Trainers EgoPosted in: Clicker Training, Stories & Thoughts
I would like to share a link to an article written by an inspirational clicker trainer. Tanya posted this to our clicker group recently. It resonated deeply with me since I was able to draw such parallels and align myself so completely with her words.
Tanya has an exquisite gift which enables her to encapsulate through words the true depths of what clicker training allows us to experience with our horses.
“An equine clicker trainer Debra Olson-Daniels asked me what changes I have seen in myself and the horses since I transitioned from natural horsemanship to clicker training. I had certainly thought and talked about it before, and at times quite adamantly, too. But when I thought about Debra’s question this time, I was surprised and delighted to see that what came up most prominently was different from what stood out in my past iterations of the topic. So what I would like to share is not a sum total of my experience of the changes that were brought about by the shift in training paradigm, but rather a current layer of my experience and integration of it. I am grateful to Debra for the way she worded her question, because when I let it in, it met with the soft glow of the treasures I had been enjoying for a while now, but had not, until now, paid them conscious thought.
When I thought about the changes I have seen in the horses, I felt the warmth and the particular vibrancy of a relationship I have with the horses I currently work with. I had started working with them at one point or another in the continuum of my transition between the training paradigms. I had not tried to boss them or please them, I only have been doing my best to be clear, consistent and compassionate on an ongoing basis. I have also made many mistakes and did my best to take responsibility and to make up for them. These are client’s horses, so I did not intend to have anything but a professional relationship with them. But what I started seeing after many months of our slow and humble work was not something I planned or hoped for. Genuine liking. Genuine acceptance. Genuine trust. It is something you see in the eyes of another being, something that you feel in their breath and heartbeat, a sort of a trusting opening, an exposure of tender and vulnerable beauty. It is much softer than the exuberant nickers I am greeted with when I show up at the barn…”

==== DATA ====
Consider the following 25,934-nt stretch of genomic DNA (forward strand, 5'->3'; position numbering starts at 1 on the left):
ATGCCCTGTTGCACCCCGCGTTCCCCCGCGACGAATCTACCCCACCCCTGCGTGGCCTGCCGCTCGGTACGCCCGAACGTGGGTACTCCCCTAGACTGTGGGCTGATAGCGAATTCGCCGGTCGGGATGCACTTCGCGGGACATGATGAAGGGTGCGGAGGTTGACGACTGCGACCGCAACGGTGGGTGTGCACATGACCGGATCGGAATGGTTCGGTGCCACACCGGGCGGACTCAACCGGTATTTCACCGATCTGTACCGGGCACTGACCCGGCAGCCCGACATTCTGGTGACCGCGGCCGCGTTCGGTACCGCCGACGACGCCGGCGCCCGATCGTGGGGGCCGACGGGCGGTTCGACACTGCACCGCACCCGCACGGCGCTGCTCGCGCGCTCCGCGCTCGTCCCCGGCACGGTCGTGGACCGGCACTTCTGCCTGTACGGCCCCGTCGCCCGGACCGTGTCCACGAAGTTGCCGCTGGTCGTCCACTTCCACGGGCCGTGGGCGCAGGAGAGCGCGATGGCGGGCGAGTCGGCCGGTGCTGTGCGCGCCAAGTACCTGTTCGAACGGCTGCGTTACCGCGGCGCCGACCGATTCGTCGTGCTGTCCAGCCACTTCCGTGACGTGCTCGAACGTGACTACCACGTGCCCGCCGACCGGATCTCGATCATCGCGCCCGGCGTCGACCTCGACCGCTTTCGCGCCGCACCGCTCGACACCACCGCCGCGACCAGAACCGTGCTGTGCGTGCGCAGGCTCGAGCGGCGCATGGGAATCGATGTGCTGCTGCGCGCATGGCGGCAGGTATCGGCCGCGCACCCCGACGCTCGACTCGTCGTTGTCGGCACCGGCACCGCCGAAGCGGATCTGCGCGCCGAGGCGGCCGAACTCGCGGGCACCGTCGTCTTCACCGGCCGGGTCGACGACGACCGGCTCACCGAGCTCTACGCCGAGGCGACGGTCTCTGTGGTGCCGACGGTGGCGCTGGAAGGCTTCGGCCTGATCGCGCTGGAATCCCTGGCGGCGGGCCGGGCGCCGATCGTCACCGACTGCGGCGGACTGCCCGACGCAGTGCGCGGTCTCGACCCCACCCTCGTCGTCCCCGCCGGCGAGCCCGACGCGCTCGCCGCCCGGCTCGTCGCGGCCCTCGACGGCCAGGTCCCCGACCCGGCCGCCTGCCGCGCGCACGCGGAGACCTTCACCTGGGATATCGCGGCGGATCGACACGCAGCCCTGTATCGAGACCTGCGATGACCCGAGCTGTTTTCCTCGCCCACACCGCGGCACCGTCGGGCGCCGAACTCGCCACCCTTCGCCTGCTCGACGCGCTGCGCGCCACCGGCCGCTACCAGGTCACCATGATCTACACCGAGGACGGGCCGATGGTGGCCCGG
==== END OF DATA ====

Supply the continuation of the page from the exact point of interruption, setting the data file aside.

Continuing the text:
I hope you enjoy it as much as I did!